In Focus Watches

History of the Record Breaking Ollech & Wajs Caribbean 1000

Ollech and Wajs Caribbean 1000

When I was given the Ollech & Wajs Caribbean 1000 as my next article subject, the watch was described to me as ‘cool.’ Apparently, the word emerged in the US in the 1930s, and became well, really cool, in the 1950s. But what makes something cool, and could we all agree on what a cool watch actually is?

My conclusion is a satisfying one: some of the coolest watches of all time are dive watches (and we should all agree on this). They are cool in their understated, dark and moody beauty, like the bad boy in the leather jacket, and with every component intrinsically related to purpose, these are handsome watches with a job to do. They enable you to do yours – keeping you alive as you disappear into the depths.

Ollech and Wajs Caribbean 1000

Rolex, among many other brands, had been releasing dive watches since the early 1950s. With the boom in both commercial and recreational diving, specialised tool or sports watches had, alongside automotive (racing) and aviation watches, become their own thriving horological sector by the end of the decade.

Dive watches, as a tool, have a list of specs that are essential to their fitness for purpose. Their waterproofness/resistance and legibility are key, and are determined by case and crown construction, along with dial colour and lume levels, respectively. As a result, there is an aesthetic similarity across this group of watches.

Ollech and Wajs Caribbean 1000

We could ‘design’ one ourselves right now: it would have a stainless steel case, screw-down crown, black dial, lume hour markers, black unidirectional bezel with white count-up scale and a stainless steel bracelet with clasp that might offer potential to be extended to wear over a wetsuit. And while the Ollech & Wajs Caribbean 1000 might not stand out aesthetically from its peers, there is one massive purpose-driven difference that makes it very cool indeed. A real rebel in the genre, the Caribbean was released in 1964 and blew all other existing dive watches, and their makers, out of the water (sorry, it was too tempting).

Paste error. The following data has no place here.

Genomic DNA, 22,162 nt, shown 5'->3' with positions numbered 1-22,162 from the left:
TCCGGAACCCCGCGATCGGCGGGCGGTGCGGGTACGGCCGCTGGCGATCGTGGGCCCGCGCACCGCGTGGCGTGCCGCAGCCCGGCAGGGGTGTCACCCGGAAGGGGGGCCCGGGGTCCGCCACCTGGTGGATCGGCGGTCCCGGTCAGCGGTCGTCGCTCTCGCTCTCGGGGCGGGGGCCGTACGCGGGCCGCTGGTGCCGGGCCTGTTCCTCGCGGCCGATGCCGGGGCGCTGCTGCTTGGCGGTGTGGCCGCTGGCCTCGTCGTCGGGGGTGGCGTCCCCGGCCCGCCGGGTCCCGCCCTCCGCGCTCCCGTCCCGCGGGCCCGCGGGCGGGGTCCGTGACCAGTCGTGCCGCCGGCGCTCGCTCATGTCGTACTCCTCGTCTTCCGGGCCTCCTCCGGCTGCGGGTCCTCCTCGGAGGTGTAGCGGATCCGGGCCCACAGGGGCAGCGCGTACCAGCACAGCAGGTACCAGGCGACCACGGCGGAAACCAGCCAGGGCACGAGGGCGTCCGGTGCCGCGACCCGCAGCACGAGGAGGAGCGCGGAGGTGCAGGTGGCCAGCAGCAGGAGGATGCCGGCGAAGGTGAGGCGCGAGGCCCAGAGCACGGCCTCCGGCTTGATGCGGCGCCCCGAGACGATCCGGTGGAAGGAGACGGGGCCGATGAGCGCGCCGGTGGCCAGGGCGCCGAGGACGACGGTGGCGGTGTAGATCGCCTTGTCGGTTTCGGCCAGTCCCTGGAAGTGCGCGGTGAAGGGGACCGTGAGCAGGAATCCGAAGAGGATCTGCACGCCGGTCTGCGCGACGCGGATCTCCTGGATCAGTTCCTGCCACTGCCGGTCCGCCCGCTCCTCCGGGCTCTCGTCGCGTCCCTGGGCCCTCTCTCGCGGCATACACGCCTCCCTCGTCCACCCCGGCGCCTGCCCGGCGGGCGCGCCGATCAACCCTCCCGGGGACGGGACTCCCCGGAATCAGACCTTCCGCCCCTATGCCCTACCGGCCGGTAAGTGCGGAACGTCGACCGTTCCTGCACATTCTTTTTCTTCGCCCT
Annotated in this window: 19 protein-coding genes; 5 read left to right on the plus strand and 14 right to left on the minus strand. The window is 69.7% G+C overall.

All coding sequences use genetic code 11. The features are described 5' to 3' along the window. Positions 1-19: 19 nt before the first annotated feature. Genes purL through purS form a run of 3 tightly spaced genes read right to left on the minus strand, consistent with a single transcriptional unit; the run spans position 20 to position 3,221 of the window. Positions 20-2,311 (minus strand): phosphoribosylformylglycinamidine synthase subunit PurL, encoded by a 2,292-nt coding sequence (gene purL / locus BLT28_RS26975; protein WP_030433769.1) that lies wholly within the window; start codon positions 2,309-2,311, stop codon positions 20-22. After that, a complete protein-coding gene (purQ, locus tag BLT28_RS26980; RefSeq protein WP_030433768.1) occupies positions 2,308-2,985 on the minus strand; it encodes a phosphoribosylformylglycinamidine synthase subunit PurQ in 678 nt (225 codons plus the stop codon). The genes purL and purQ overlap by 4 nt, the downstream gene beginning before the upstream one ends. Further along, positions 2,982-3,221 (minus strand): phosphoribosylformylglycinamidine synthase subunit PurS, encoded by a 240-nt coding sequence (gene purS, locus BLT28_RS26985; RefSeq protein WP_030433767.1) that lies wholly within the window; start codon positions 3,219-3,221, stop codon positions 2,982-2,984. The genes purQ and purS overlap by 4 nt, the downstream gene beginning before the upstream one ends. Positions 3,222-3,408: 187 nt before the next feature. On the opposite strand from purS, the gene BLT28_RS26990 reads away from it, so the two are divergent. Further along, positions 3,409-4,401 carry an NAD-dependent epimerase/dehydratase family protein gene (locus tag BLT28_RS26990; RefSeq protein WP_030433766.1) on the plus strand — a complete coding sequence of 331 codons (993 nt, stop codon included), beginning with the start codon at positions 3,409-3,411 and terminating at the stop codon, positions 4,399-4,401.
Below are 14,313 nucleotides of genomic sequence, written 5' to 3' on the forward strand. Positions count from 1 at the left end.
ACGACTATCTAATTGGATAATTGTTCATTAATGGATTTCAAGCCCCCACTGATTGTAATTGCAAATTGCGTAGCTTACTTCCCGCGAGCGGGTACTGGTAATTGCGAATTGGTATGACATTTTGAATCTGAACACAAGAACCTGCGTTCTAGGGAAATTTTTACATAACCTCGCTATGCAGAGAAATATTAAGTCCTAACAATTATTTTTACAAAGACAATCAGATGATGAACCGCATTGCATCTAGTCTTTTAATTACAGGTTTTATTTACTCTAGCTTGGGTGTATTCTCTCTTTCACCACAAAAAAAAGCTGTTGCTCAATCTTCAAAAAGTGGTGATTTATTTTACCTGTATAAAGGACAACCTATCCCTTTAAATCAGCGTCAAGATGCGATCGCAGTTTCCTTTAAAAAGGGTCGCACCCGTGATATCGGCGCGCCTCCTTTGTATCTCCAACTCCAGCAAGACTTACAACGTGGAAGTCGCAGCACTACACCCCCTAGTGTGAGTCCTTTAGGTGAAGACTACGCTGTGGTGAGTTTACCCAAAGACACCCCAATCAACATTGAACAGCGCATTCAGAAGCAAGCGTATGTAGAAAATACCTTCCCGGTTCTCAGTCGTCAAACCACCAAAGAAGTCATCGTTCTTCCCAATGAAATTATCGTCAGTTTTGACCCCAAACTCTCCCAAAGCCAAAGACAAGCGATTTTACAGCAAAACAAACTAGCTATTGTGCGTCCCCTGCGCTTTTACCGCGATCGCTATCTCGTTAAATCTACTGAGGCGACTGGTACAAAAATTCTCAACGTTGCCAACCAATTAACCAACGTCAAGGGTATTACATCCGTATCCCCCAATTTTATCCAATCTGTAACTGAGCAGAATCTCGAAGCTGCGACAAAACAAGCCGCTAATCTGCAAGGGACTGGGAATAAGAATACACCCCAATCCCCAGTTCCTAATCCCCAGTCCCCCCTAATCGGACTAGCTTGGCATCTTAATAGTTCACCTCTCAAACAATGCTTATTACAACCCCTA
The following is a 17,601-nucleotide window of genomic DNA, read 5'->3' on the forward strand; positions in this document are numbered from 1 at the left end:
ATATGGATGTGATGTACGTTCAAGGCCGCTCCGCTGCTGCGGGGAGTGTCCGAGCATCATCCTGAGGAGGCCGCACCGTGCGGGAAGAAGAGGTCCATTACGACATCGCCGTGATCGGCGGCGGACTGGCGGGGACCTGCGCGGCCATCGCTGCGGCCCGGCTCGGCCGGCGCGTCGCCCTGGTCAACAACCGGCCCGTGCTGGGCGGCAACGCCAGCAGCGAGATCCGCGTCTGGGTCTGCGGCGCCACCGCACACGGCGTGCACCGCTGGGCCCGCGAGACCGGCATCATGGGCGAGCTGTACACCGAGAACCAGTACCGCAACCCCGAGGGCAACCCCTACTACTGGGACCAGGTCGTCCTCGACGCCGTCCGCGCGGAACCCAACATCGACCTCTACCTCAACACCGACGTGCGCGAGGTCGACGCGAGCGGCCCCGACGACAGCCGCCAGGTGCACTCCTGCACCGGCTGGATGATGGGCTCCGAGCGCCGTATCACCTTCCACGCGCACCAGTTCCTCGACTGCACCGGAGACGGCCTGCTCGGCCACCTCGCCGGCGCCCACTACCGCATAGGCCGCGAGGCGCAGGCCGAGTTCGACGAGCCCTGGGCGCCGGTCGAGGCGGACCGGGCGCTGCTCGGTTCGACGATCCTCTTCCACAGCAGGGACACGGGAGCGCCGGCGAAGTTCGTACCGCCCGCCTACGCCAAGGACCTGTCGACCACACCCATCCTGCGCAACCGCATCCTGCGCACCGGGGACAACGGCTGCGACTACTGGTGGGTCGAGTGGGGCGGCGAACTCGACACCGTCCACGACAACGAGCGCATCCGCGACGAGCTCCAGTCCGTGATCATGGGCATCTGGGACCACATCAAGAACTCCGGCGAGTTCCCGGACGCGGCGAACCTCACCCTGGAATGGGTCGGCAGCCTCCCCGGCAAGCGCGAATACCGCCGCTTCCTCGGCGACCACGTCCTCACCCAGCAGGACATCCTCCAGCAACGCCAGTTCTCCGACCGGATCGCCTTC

On the O&W site it says, ‘don’t focus on what the competition may be planning — focus on what they haven’t even dreamt of.’ For dive watches in the 1950s and 60s, there was an ongoing and open-ended race – who could go the deepest? It is believed that Rolex was aiming for 600m next, but by the early 1960s, its Submariner was only claiming waterproofness in depths of up to 200m. It is staggering therefore that a small collaborative brand far surpassed this, hitting a mythical depth of 1,000m. O&W set the bar so high (or low?) with its Caribbean 1000, that it took Rolex well into the next decade to release a watch that surpassed it.

Ollech and Wajs Caribbean 1000